My first attempt at creating a monoprint graphic. It’s a librarian with a bow tie!
Early in my career, my colleagues would frequently refer to me as “the guy who wears the bow tie.” It infuriated me. “Seriously,” I would say to myself, “is that the only thing you can say about me? What about all this great librarian work I’m doing?” This of course led me to question my own abilities: “Damn, maybe my work isn’t that great after all?” There was a long spell of a few years when I refused to wear a bow tie except when a tie was required, which in Southern California is a rare event. I even tried to give it up altogether in my last position, but by that point the badge was so integrated into my professional identity that not wearing a bow tie always elicited awkward comments and questions.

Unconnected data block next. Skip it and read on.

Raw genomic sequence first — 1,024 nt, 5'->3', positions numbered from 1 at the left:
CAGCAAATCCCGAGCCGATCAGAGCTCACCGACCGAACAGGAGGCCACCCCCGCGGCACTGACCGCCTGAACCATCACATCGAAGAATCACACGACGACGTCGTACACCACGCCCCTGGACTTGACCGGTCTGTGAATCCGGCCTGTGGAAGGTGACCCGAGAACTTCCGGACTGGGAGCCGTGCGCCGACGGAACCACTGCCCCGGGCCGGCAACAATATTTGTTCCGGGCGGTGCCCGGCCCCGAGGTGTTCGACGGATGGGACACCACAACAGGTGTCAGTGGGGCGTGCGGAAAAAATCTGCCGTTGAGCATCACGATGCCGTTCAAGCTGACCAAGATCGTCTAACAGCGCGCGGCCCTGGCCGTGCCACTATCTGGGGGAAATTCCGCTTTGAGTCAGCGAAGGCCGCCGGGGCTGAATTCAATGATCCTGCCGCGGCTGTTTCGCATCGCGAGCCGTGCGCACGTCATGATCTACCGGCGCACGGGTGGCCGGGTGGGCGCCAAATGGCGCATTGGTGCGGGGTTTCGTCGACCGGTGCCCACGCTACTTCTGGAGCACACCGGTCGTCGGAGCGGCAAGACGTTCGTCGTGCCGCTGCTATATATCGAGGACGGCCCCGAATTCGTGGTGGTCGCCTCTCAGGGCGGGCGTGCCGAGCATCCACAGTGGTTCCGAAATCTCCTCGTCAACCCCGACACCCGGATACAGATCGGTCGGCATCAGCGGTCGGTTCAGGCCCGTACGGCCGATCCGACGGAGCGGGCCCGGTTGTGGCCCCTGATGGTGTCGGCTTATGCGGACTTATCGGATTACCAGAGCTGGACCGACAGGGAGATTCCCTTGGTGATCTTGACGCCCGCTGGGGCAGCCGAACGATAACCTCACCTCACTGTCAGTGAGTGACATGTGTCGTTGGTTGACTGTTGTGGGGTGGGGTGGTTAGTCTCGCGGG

This is why Dani B. Cook’s latest post at the Rule Number One blog speaks to me:
“Baking is just one example, but what other parts of ourselves do we have to deny in order to be taken seriously in the workplace? Is it worth it? What does it mean to elide parts of yourself so that you aren’t just described as “the girl who bakes”? At what point does my work speak for itself and I don’t have to worry about this anymore?”
I don’t want to suggest that my experience as a cis-gendered male equates with the gendering that often occurs to women in the library work space. However, I can relate to the frustration of loving something and feeling that that love needs to be suppressed for the purpose of advancing my career. Thankfully, I am in a place now where I feel both my professional capabilities and my personal passions can merge seamlessly into a unified identify. Bring on the bow ties!
Not everyone who wears a bow tie is an overgrown republican frat boy. Some of us are commie-loving, tree-hugging liberals with occasional extremist tendencies… we just can’t grow facial hair. Just sayin.’ Fuck you, Tucker Carlson.